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FEATURE Swashbuckling Hurricanes and Harlequins show scrum still matters

Swashbuckling Hurricanes and Harlequins show scrum still matters
1 month ago

When the Hurricanes are mentioned, scrum dominance is probably the last notion that springs to the mind of rugby’s ‘average joe’. The same would also ring true of those West London fancy dans, Harlequins. Spectacular counter-attacking tries from their own half? Oh yes. Warrior chest-thumping in the set-piece grind? Not so much.

Reliability at the set-piece has been one of the missing ingredients in a historical comparison between the Hurricanes and their great rivals from Christchurch, the Crusaders. When you think of Hurricanes icons past and present, they tend to be backs or occasionally, back-rowers: Beauden Barrett, Christian Cullen, Tana Umaga, and the great man himself, Jonah Lomu; a pair of Savea brothers who could have happily swapped positions, the all-world centre partnership of an educated bull [Ma’a Nonu] and the smartest snake on the planet [Conrad Smith].

When the topic switches to the Crusaders, the focus tends to shift towards the lower numbers of the team: Owen Franks, Sam Whitelock, Wyatt Crockett, Joe Moody and Chris Jack; Kieran Read, Richie McCaw and Matt Todd in the back-row, happily playing off the power in front of them. The Crusaders have been more solid up front, that bit closer to Test standard in the tight five. In terms of Super Rugby titles, that has translated to 10 for the red-and-black, set against the Hurricanes’ solitary success back in 2016.

The Hurricanes pack and set-piece were in impressive form during the weekend’s victory over the Chiefs (Photo by Hagen Hopkins/Getty Images)

If the pattern is overdue for a change, the portents thus far in Super Rugby Pacific suggest it is well underway. The Canes have the best scrum efficiency in New Zealand and rank second overall behind the Melbourne Rebels. Their scrum features a 94% own-ball retention rate, a +12 penalty differential in their favour, and only four penalties conceded in the first eight rounds of competition. Any side which is averaging only 0.5 scrum penalties conceded per game will not be spending too much time in its own half of the field.

When Scott ‘Razor’ Robertson and his forwards assistant Jason Ryan cast the net nationwide for their new All Blacks of 2024, they may be surprised – as proud Cantabrian coaches – just how many of those Wellingtonian forwards shoulder their way into the discussion.

Maybe for the first time, the usual backline suspects such as Jordie Barrett, Cam Roigard [when fit] and Ruben Love will be outnumbered by forwards, with the entire front row of Xavier Numia, Asafo Aumua and Tyrel Lomax all squarely in the national frame, along with back-rowers Peter Lakai and Brayden Iose.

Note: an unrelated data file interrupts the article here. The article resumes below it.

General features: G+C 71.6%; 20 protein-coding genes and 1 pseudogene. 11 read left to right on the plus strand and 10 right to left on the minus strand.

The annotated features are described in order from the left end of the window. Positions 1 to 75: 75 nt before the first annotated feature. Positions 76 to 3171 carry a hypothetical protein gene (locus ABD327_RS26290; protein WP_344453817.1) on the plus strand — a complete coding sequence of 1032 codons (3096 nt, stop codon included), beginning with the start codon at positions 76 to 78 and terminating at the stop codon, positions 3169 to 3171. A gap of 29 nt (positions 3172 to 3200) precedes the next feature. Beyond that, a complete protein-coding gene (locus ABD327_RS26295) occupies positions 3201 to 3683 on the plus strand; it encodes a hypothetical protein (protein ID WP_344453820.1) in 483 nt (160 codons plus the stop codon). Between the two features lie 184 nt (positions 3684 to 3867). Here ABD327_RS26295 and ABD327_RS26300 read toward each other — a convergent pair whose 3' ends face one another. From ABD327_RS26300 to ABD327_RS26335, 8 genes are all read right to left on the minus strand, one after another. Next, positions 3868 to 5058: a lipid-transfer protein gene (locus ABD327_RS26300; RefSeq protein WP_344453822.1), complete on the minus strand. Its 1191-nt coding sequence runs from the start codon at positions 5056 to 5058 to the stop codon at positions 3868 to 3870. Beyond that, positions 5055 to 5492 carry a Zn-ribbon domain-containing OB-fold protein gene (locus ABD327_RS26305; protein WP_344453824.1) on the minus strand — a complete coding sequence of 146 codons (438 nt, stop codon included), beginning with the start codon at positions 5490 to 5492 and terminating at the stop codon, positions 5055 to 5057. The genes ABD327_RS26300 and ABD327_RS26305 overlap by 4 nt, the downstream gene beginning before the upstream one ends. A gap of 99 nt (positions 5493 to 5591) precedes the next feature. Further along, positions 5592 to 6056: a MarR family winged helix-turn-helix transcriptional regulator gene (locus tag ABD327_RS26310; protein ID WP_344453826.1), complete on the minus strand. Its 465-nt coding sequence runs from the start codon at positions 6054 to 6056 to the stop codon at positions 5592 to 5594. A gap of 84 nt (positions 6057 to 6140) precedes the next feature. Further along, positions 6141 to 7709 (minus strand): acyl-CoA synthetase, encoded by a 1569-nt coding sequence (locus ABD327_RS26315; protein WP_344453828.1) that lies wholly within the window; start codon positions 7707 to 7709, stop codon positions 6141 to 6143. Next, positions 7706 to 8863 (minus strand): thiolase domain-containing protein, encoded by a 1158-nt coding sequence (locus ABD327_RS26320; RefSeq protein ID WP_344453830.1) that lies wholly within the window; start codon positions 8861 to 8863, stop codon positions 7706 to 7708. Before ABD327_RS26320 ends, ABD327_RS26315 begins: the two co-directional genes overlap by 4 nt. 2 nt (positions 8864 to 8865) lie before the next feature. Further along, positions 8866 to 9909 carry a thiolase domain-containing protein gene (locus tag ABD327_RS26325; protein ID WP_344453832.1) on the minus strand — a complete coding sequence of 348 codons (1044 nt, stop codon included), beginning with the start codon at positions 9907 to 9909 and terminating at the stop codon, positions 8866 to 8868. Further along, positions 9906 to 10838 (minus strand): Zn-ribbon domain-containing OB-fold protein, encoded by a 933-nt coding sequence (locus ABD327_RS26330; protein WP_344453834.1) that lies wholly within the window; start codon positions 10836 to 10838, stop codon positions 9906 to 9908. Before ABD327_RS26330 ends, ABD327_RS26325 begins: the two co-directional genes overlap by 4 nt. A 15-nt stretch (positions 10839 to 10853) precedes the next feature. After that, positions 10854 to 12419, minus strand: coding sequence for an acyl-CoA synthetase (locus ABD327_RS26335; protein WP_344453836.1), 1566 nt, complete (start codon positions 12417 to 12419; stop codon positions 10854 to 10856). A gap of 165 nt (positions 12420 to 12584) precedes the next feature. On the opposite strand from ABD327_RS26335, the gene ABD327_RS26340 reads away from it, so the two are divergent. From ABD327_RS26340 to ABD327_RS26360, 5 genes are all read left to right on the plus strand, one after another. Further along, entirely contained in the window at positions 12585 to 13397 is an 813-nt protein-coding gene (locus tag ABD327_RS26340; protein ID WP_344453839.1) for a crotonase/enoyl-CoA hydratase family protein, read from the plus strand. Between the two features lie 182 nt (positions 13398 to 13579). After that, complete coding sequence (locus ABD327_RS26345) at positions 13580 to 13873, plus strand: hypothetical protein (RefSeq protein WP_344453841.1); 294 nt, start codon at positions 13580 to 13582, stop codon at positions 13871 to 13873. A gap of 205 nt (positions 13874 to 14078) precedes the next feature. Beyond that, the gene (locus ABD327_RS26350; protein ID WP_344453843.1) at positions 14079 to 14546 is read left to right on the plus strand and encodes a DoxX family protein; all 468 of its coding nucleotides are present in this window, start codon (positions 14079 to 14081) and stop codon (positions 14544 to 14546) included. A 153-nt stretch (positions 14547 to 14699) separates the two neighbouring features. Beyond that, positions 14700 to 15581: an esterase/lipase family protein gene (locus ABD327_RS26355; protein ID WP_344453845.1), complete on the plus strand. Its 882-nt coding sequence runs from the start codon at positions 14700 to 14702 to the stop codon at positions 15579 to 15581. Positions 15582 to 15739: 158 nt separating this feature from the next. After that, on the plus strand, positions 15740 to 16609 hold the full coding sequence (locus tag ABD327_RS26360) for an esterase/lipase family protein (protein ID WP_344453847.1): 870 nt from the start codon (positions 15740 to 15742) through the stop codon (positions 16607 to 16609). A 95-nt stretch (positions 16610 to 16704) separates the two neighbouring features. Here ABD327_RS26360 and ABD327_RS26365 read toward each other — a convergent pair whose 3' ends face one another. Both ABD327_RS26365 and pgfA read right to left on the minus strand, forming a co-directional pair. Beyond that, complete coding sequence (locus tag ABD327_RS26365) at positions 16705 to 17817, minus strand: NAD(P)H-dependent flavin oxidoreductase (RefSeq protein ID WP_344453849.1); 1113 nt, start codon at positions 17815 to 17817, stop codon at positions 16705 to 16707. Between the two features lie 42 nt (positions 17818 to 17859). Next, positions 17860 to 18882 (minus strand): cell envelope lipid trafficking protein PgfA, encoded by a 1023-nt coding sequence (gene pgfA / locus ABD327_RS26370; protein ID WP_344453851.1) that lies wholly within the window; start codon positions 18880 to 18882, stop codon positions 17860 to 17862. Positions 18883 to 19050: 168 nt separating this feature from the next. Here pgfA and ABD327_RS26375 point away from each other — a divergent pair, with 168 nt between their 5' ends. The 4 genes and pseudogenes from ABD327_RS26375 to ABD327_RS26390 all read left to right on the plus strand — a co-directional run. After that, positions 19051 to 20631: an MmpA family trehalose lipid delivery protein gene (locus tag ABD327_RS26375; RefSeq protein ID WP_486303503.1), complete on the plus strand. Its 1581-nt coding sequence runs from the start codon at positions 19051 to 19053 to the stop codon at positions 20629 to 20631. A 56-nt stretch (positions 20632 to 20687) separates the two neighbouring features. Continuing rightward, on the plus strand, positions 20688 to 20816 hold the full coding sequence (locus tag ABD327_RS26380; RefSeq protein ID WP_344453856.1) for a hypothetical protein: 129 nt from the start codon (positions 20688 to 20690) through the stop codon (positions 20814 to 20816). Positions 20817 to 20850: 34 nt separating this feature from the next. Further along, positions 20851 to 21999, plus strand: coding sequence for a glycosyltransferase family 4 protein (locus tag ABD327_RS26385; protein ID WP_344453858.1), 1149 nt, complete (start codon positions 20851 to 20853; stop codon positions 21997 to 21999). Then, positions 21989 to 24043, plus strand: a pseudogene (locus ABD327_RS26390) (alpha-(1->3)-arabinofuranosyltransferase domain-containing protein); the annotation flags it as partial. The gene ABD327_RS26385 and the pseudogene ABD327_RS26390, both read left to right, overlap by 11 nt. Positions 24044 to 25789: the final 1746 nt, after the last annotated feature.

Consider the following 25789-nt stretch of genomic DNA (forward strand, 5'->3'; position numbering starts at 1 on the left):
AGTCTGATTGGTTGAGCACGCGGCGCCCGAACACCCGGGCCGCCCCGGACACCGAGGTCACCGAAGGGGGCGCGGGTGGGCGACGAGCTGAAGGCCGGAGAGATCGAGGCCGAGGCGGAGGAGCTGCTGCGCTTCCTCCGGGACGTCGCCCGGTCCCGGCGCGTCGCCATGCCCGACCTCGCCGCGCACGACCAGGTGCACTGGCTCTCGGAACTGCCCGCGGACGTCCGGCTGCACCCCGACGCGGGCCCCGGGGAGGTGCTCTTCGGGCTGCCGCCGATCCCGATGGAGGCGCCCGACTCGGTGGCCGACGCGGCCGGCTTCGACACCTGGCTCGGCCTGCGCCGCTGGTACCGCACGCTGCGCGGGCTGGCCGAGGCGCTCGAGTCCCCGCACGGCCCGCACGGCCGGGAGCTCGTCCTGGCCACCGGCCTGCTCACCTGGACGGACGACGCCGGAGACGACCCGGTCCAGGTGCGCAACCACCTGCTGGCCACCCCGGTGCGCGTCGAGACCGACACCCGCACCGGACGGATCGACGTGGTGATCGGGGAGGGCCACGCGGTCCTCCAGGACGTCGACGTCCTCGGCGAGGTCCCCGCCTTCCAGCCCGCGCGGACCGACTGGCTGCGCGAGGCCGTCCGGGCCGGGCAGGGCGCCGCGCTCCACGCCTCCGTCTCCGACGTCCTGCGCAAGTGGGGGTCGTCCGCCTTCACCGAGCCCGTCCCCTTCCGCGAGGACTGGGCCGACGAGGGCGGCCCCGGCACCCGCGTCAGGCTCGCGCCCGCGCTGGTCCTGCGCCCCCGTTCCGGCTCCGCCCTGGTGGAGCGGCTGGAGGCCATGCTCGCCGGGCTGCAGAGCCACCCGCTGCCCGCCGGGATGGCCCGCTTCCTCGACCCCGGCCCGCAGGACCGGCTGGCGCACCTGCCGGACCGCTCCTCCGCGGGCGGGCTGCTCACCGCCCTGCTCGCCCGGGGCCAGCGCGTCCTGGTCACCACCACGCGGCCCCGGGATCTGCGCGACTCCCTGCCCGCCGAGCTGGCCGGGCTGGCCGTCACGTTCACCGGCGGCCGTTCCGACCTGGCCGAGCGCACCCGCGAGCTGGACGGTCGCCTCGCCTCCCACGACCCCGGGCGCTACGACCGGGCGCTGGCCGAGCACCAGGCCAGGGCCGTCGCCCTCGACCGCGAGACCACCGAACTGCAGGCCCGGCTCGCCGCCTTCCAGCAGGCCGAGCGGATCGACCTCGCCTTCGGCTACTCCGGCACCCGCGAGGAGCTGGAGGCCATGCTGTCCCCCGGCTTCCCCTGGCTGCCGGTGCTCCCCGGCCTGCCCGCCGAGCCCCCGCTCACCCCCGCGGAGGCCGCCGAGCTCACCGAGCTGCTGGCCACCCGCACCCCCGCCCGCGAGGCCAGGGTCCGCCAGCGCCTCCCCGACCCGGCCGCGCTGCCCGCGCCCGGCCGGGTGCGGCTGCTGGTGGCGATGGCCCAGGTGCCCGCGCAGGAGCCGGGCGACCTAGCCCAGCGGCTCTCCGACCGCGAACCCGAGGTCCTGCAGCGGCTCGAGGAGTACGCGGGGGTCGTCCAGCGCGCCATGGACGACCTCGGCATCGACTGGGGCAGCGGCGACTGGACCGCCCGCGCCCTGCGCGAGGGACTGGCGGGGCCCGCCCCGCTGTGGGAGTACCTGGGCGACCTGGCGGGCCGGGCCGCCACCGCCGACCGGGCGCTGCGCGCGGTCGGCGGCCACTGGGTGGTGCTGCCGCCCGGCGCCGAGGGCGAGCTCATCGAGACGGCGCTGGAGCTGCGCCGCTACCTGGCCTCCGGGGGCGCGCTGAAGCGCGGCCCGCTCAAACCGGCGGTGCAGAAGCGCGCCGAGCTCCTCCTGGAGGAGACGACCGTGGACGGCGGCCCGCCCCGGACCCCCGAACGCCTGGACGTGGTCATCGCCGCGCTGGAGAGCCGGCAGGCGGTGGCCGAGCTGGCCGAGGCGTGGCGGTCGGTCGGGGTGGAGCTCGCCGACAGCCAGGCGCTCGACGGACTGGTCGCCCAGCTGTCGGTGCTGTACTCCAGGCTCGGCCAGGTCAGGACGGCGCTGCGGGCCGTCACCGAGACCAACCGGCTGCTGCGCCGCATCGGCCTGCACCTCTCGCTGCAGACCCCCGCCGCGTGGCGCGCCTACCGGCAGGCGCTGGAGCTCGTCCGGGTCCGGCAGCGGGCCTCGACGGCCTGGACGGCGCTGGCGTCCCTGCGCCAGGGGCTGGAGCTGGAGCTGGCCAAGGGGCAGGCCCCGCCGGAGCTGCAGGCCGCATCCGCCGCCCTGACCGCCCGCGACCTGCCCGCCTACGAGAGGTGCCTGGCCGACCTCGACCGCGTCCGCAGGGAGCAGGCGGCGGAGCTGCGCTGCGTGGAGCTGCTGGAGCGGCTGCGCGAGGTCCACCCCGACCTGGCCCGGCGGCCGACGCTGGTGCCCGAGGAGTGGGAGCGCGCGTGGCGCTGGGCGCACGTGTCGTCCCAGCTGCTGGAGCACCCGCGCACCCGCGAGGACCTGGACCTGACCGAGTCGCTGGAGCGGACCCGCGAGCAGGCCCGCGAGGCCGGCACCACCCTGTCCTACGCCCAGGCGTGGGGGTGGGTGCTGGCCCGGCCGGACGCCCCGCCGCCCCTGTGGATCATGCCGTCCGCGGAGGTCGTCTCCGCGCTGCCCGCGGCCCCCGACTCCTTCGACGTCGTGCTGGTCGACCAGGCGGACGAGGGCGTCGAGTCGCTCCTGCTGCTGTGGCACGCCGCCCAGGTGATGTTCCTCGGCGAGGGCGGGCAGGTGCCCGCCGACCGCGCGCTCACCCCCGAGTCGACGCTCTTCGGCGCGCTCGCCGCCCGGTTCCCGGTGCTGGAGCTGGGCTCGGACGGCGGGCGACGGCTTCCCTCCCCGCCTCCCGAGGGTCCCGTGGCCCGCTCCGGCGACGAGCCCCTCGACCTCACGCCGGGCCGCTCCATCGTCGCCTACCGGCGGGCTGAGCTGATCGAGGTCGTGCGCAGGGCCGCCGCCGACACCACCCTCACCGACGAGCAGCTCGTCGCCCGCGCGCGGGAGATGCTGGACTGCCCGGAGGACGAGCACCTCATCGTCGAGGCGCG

The criticism of Aumua has always been whether his accuracy in the tight phases can match his dynamism in the open, just like his predecessor in the capital city, Dane Coles. If Aumua wants to move from number three to number one in the All Blacks rankings, he needs to prove beyond any reasonable doubt his lineout and scrum work can be better than the men ahead of him, Codie Taylor and Samisoni Taukei’aho. With the help of Numia and Lomax alongside him, he did just that in the round eight clash against the Chiefs. The Hurricanes trio are now the most compact and formidable scrummaging front row in New Zealand.

Scrummaging begins with attitude, and a willingness to battle for the inches. The ‘cascade effect’ of the first scrum on the refereeing perceptions of subsequent set-pieces never ceases to surprise, and so it was with James Doleman at Sky Stadium.


It’s only about six inches of forward body flex by Lomax and the rest of his front row, but that is enough to win the penalty, the first of six awarded to the Hurricanes scrum.

Most of those sanctions occurred near the Chiefs goal-line, leading to the ever-increasing threat of a yellow card on tight-head prop Reuben O’Neill, and a succession of feeds promoting on Numia’s side.


If anything will leave an indelible imprint on the referee’s unconscious, it is the sight of a tight-head’s feet leaving the ground involuntarily, with the culprit left sitting sheepishly on the roof of the set-piece. By the end of the scrum, TJ Perenara was begging feverishly for a penalty try to be awarded, and he had a strong case.

Two more penalties followed before the Hurricanes finally put O’Neill out of his misery by scoring a try down the undefended short-side.


The power Aumua is adding in the middle should not be underestimated. In both cases he has the strength to split the bind between the strongest-scrumming hooker in New Zealand, Taukei’aho, and effectively play a two-on-one with Numia against the beleaguered O’Neill.